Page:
The solution is to stop your brain from sending your fingers instructions to ‘lift off; of each note and instead to simply ‘relax’. When your finger relaxes it will naturally, immediately and effortlessly ‘release’ the note you just played. There are 2 main benefits to this:

1. Because the motion is effortless, you can play faster and for a much longer time (and most importantly) with greater ease.

2. Because your brain does not give the finger the instruction to make a ‘lift off’ motion this actually prevents your finger from moving (or preparing to move) prematurely (which is a major cause of the sloppy ‘scratchy sound’ that may be present in your guitar playing.

It is now very important to realize two things. First you CAN solve these problems and improve your guitar technique. Second, it won’t happen over night, this will take time and some consistent practice (possibly over several weeks or longer). But the benefits of being able to play guitar clean are well worth the patience required.

If you are still suffering from sloppy guitar playing, the cause is likely unwanted string noise. For some guitar players, improving guitar technique may have nothing to do with how they are playing the notes they ‘want’ to hear. The sloppy noises we sometimes hear are caused from the notes (strings) we do ‘not’ want to hear.

If you are articulating the notes you want to play accurately, but you are still hearing sloppiness in your playing then this article will greatly help you to improve your guitar technique by eliminating string noise.

To effectively mute guitar strings we do not want to be heard we need to use two totally different sets of muting techniques: One to stop unwanted noise from LOWER (in pitch) strings; and another to mute the higher (in pitch) strings.

Muting The Lower Strings

Many guitar players use the palm of their picking hand to mute lower strings. Although this technique is pretty good at keeping most of the lower strings quiet there are two big disadvantages with this technique.

1. Muting with your palm will cause a slight delay in the muting of a string which has just been played a moment before. This delay causes brief moments of string noise. This happens for 2 main reasons:

a) The flesh of your palm is much softer than the side of your thumb and therefore takes more time for your palm to actually stop the string from sounding.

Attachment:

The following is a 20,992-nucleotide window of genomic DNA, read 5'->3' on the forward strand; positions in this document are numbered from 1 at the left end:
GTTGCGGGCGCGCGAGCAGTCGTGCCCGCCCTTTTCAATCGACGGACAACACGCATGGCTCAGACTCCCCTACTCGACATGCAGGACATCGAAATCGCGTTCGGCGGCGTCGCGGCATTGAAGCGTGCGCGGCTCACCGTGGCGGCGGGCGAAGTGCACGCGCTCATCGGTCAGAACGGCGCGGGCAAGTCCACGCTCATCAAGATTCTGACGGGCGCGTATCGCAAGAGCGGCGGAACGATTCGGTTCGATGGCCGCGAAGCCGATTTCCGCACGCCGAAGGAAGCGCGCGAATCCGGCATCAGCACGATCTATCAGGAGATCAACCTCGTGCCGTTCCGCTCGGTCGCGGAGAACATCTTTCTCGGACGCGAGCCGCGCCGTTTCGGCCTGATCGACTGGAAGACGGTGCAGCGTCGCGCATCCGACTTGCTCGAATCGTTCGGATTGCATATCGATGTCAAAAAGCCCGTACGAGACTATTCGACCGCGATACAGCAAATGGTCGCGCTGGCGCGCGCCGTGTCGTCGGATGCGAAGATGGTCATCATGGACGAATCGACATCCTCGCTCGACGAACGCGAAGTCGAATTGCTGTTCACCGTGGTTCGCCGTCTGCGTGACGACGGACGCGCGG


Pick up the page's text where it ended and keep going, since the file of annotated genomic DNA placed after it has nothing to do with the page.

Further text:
b) It is not easy to get your palm in the perfect position to consistently and reliably mute strings that are adjacent to the one you are playing in all playing situations.

2. When you use your palm to mute noise, the natural position of your guitar pick (when not playing) is now away from the strings. This is what I call your “Natural Point Of Rest”.

When your pick is at rest up and away from the strings (in between playing each note), it causes your picking hand to work harder and significantly increases the chance for sloppy playing, string noise and slower picking speed.

A great solution to these problems (and to improve your guitar technique) is to mute with your picking hand thumb for all lower (in pitch) strings like this.

Notice that the “Natural Point Of Rest” when using thumb muting is now ON the strings (as shown in the picture above). This greatly reduces wasted motion and enables you to pick faster with much less effort.

Muting The Higher Strings

Many guitar players are totally unaware of the possibilities for muting string noise from the higher (thinner) strings and this part of their playing is often one of the causes of sloppy playing.

There are actually two main techniques for muting noise from the higher strings that I teach to my students when training them to improve their guitar technique.

The first technique involves using the underside (the fingerprint side) of the fretting hand’s index finger. This part of your finger is used to “lightly touch” the higher strings that you want to mute. The key word in the last sentence is “lightly”. You do not want to press down so hard that these notes begin to sound like regular fretted notes. Simply rest your finger on them thus preventing them from sounding.

In addition, you can also mute these higher strings by using the unused fingers of your picking hand (fingers that are not being used to hold the pick, such as middle, ring and pinkie).

This extra layer of muting ensures that there is no possibility for the strings higher than the one you are playing to ring out and add sloppy string noise into your guitar playing.

When these ideas are combined with the string muting techniques of muting the lower strings, your playing will instantly become much cleaner than before. Now, every time you play, the only guitar strings that will be making sound are the ones you are playing!

If you have been working hard to perfect your guitar technique and two-hand synchronization then you already know that if your articulation/synchronization is developed well but your muting is not, the result will still be sloppy guitar playing. So, when trying to improve your guitar technique keep in mind the 5 areas discussed here :

1. Focused Awareness

2. Articulation – The First Half of Two Hand Synchronization

3. The Release – The Second Half of Two Hand Synchronization

4. Muting The Higher Strings

5. Muting The Lower Strings